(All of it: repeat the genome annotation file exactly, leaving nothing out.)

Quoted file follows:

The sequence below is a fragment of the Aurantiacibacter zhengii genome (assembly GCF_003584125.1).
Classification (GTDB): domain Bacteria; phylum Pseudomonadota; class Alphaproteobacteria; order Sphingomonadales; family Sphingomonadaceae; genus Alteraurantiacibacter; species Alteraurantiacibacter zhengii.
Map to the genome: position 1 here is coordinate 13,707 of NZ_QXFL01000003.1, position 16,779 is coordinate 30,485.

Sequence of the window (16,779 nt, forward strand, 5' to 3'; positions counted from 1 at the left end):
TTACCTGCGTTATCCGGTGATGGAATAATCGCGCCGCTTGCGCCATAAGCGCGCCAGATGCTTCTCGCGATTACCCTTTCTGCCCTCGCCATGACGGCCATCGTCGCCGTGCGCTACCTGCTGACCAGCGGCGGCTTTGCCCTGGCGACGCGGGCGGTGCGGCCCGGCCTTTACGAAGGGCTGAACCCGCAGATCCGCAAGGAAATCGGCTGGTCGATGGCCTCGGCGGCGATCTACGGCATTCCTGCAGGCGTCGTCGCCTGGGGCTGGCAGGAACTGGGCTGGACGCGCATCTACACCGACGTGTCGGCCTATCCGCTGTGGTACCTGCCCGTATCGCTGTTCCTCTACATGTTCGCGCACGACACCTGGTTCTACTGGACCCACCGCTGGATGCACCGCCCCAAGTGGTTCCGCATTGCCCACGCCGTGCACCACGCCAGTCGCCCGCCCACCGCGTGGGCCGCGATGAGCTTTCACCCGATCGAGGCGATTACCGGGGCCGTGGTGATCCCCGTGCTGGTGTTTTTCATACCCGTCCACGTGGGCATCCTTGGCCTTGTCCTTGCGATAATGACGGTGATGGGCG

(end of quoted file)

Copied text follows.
The sequence below is a fragment of the Aurantiacibacter zhengii genome (assembly GCF_003584125.1).
Classification (GTDB): domain Bacteria; phylum Pseudomonadota; class Alphaproteobacteria; order Sphingomonadales; family Sphingomonadaceae; genus Alteraurantiacibacter; species Alteraurantiacibacter zhengii.
Map to the genome: position 1 here is coordinate 13,707 of NZ_QXFL01000003.1, position 16,779 is coordinate 30,485.

Sequence of the window (16,779 nt, forward strand, 5' to 3'; positions counted from 1 at the left end):
TTACCTGCGTTATCCGGTGATGGAATAATCGCGCCGCTTGCGCCATAAGCGCGCCAGATGCTTCTCGCGATTACCCTTTCTGCCCTCGCCATGACGGCCATCGTCGCCGTGCGCTACCTGCTGACCAGCGGCGGCTTTGCCCTGGCGACGCGGGCGGTGCGGCCCGGCCTTTACGAAGGGCTGAACCCGCAGATCCGCAAGGAAATCGGCTGGTCGATGGCCTCGGCGGCGATCTACGGCATTCCTGCAGGCGTCGTCGCCTGGGGCTGGCAGGAACTGGGCTGGACGCGCATCTACACCGACGTGTCGGCCTATCCGCTGTGGTACCTGCCCGTATCGCTGTTCCTCTACATGTTCGCGCACGACACCTGGTTCTACTGGACCCACCGCTGGATGCACCGCCCCAAGTGGTTCCGCATTGCCCACGCCGTGCACCACGCCAGTCGCCCGCCCACCGCGTGGGCCGCGATGAGCTTTCACCCGATCGAGGCGATTACCGGGGCCGTGGTGATCCCCGTGCTGGTGTTTTTCATACCCGTCCACGTGGGCATCCTTGGCCTTGTCCTTGCGATAATGACGGTGATGGGCG